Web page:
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The business of tax avoidance, as has been discussed this afternoon, is a serious issue. We show extraordinary world leadership in this, but for all the wrong reasons. Since 2010, a permissive attitude to tax avoidance has been allowed to develop. Let us think back to Chancellor George Osborne and how he advised people on TV just to think, “Well, you know, all you need is clever financial products to help reduce your tax costs”. It really sent out the wrong signal—“Why pay tax at all? Pay the least you possibly can”—as opposed to being responsible and recognising the benefits of tax.
That has been facilitated by the growth of professional enablers. We saw that with the Panama papers, which laid bare the industrial-scale activity in tax havens such as the British overseas territories and Crown dependencies. We think of the Cayman Islands, which is the most secretive territory of all, and the British Virgin Islands, Guernsey and Jersey, which are in the top 20. Just last week, the EU blacklisted the Cayman Islands as the first UK territory on the non-co-operative list due to its tax haven status.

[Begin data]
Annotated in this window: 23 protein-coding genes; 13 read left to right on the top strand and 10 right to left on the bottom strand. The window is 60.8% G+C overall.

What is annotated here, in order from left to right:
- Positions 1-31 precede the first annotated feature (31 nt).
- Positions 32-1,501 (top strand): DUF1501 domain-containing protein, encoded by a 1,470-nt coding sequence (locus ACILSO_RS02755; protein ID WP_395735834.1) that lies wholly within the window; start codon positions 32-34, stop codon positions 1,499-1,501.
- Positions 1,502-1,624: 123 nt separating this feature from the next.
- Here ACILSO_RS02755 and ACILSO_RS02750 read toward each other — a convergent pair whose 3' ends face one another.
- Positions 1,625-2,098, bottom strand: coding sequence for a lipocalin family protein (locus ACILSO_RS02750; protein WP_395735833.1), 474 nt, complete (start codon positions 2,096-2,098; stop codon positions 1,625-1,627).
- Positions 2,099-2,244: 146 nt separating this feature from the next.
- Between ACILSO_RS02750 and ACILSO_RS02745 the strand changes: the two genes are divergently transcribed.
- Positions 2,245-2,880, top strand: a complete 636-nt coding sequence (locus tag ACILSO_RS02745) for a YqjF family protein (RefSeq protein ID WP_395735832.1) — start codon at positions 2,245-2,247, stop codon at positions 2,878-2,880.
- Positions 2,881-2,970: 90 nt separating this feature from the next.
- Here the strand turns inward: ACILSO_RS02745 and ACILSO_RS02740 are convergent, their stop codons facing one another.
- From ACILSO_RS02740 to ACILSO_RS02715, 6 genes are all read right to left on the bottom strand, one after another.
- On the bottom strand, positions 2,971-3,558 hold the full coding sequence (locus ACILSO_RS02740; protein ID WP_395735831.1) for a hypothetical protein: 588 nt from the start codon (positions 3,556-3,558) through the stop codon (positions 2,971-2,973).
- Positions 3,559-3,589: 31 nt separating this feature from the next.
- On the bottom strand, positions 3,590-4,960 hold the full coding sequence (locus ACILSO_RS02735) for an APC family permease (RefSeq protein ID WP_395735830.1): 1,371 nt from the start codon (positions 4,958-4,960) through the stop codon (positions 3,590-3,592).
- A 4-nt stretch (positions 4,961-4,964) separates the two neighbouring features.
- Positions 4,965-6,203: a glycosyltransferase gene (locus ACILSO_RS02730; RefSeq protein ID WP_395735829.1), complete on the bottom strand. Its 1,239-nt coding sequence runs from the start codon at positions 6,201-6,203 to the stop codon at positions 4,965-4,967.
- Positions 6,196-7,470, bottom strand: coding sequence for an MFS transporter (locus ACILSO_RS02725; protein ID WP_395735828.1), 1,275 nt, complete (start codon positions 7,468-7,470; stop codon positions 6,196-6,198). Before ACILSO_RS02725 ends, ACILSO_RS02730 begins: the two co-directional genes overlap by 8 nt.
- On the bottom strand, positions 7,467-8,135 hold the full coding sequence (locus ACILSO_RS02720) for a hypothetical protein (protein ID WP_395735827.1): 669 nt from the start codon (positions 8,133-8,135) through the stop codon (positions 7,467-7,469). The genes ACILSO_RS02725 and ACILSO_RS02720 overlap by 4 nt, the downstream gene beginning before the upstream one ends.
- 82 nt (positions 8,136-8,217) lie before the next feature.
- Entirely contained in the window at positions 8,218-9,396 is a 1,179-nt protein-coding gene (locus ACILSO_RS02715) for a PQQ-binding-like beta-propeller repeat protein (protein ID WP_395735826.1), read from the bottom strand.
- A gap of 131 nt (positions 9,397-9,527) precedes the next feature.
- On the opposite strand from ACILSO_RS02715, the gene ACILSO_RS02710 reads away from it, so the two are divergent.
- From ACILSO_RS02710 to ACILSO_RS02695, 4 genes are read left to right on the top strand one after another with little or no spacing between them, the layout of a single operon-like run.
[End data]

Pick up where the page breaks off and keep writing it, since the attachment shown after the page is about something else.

Do not get me wrong—I understand that this is a global problem and it needs international action—but we actually have to go to Davos to talk about these things, and of course the Prime Minister was a no-show there as well. It needs international action, and the UK should be looking to lead on this to restore its reputation. We need leadership, not just simply to be tax lackeys. The Government need to exercise control, not cede control. Let us look at the big accountancy firms. I appreciate the points made by Kevin Hollinrake, and I agree with him that on the one hand they are advising the Government, but on the other hand they are advising businesses, and I do not see how we can quite square that particular circle.